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India rejects “deeply biased” US report on international religious freedom

June 28, 2024 10:02 PM IST

Ministry of External Affairs | Antony Blinken | Randhir Jaiswal | U.S. State Department | International Religious Freedom | Hate crimes | Anti-conversion laws

The Indian government has strongly rejected the U.S. State Department’s 2023 Report on International Religious Freedom, describing it as “deeply biased” and lacking in understanding of India’s social dynamics.

In a statement delivered during a weekly briefing, Ministry of External Affairs (MEA) official spokesperson Randhir Jaiswal criticized the report, saying, “As in the past, the report is deeply biased, lacks an understanding of India’s social fabric, and is visibly driven by votebank considerations and a prescriptive outlook. We therefore reject it.”

Jaiswal further condemned the report’s methodology, describing it as “a mix of imputations, misrepresentations, selective usage of facts, reliance on biased sources, and a one-sided projection of issues.”

The MEA spokesperson highlighted that the report questions the validity of Indian laws and regulations, including those aimed at monitoring financial flows and ensuring compliance, which India considers essential for national security. “The report also appears to challenge the integrity of certain legal judgments given by Indian courts,” Jaiswal added.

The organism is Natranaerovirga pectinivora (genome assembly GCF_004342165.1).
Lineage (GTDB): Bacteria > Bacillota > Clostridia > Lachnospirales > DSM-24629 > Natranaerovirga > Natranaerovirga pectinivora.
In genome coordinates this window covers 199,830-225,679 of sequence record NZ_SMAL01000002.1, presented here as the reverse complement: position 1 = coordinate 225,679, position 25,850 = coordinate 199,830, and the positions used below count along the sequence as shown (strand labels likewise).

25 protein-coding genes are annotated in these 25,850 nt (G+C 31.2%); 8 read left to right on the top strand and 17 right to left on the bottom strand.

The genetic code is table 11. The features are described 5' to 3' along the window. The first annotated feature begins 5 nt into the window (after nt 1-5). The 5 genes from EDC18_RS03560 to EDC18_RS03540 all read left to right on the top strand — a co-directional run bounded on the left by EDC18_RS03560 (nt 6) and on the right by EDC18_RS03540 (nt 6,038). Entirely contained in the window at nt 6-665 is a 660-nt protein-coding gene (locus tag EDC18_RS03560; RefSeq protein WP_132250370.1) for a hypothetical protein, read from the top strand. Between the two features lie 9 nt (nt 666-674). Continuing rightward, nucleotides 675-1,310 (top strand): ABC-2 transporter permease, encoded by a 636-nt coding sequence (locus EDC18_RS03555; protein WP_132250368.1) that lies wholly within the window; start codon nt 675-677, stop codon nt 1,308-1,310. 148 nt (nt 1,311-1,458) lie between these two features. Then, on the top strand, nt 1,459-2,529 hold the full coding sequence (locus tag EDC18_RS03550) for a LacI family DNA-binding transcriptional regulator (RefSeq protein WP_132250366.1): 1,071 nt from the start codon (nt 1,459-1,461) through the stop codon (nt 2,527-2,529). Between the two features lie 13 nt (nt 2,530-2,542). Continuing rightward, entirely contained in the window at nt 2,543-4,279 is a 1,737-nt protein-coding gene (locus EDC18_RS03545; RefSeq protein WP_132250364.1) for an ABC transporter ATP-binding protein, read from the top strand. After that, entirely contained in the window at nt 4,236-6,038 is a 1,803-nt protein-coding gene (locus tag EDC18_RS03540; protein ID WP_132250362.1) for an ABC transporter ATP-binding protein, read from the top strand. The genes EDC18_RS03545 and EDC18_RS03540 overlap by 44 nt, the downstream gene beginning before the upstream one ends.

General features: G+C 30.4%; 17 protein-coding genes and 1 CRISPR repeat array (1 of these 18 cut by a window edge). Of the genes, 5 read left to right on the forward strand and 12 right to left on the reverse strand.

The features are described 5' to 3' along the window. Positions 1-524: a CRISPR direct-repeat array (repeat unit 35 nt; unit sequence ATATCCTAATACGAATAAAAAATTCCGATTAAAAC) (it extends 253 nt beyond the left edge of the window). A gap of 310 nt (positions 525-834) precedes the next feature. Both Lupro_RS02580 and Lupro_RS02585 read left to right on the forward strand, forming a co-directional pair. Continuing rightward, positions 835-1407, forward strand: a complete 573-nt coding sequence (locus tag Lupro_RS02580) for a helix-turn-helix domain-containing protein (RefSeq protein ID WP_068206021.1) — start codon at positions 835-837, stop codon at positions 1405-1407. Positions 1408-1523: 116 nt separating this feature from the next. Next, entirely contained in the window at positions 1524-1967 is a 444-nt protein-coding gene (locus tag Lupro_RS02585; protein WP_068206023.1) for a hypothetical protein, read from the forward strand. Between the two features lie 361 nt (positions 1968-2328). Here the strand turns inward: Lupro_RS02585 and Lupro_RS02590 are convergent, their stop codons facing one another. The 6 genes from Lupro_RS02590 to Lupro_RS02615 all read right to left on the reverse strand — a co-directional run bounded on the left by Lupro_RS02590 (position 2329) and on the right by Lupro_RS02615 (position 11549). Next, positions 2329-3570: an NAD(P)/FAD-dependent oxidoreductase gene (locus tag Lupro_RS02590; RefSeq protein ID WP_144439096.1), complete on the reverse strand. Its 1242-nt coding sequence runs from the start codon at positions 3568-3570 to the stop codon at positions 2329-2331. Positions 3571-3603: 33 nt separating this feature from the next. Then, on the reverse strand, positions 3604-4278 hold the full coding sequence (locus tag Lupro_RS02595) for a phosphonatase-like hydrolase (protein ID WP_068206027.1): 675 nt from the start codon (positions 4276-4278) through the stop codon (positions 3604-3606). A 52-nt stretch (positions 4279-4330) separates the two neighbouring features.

India emphasized that while human rights and diversity remain subjects of legitimate discussion between the two nations, such dialogue should not be misconstrued as a pretext for foreign interference in domestic affairs.

Jaiswal pointed out that in 2023, India had officially raised numerous cases with the U.S. concerning hate crimes, racial attacks on Indian nationals and other minorities, vandalization of places of worship, and alleged mistreatment by law enforcement authorities.

The U.S. report, released earlier this week, expressed concerns about India’s anti-conversion laws, incidents of hate speech, and alleged demolitions of residences and religious sites belonging to minority communities.

U.S. Secretary of State Antony Blinken, while releasing the report, said, “In India, we see a concerning increase in anti-conversion laws, hate speech, demolitions of homes and places of worship for members of minority faith communities.”

He noted that in the United States, there has been a significant increase in reports of hate crimes and other incidents specifically targeting Muslims and Jews.

(Inputs from ANI)

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